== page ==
So let’s say that there’s this awesome new app that was just released – a Facebook game that promises to be something that you’ll most definitely enjoy. You want to play it, of course. But then it’s asking for permission to access your data, to post on your wall, among other things. Depending on how eager you are to play the game, you’re either going to agree to whatever conditions the app proposes or flat out deny it and never get to play the game. Now, be honest, in between wanting to use the app and clicking the ‘allow’ button, did you even consider clicking that little link directing you to the app’s Terms and Conditions?
Well, as it turns out, most people are allergic to that block of text called Terms and Conditions. Reading them, however, can be quite vital if you want to determine what an app does with the data that they get from you.
Researchers from Penn. State University claim that some app developers actually gain a profit by selling off whatever data they’re getting from the users. Some of the more nefarious ones may even sell the data to identity thieves.
Also, according to the researchers, your global privacy settings won’t matter as the permission you give to apps override them.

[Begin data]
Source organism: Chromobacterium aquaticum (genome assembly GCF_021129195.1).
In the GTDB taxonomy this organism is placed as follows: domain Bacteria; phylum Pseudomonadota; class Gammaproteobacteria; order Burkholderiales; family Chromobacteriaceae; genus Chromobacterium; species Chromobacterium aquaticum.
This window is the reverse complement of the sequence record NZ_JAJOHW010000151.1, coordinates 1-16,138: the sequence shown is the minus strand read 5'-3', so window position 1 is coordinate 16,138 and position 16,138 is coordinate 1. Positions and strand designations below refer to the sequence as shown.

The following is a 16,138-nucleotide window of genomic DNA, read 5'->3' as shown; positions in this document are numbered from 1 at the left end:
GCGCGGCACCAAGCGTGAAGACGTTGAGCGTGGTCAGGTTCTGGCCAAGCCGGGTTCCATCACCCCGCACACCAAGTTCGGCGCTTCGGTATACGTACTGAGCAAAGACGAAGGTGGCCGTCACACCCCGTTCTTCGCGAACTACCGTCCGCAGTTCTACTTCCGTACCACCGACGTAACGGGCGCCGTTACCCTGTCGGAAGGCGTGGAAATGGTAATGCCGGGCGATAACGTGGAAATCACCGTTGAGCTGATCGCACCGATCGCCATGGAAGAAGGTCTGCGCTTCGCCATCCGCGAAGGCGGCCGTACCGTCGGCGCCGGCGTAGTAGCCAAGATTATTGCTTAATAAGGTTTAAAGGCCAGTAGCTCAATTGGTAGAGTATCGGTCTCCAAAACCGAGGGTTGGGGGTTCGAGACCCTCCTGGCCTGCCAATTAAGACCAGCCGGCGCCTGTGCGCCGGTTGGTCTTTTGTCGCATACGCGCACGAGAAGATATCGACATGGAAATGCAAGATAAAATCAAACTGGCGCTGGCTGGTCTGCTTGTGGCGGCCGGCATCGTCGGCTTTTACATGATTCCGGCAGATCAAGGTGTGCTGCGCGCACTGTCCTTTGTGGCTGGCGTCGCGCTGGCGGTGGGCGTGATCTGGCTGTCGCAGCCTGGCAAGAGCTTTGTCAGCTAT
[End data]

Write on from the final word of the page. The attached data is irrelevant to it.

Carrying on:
At this point, some readers may be thinking about what harm there would be in giving app developers their names, ages, and hometowns. After all, what’s a bit of data compared to the fun of playing a nice game? Well, Professor Heng Xu of PennState University says that some of this data could actually be used to guess social security numbers. In the hands of a skilled hacker, this information could be used against you.
As such, it’s vital for people to know exactly what data they are sharing with application developers. Professor Xu’s answer to this problem was their very own Facebook application, which acts as a warning system that highlights the information that apps want to access. After seeing this, users can better decide on whether they want to give permission or not.
However, Facebook was quick to deny the allegations made by Professor Xu, saying that 3rd party apps are not selling information because Facebook itself enforces very strict guidelines for app developers. Those who do not adhere to these guidelines are supposedly pursued by the social networking site in court.
At this time, we have been unable to locate the actual interface designed by the researchers. We will update the story in the future if it becomes available to the public.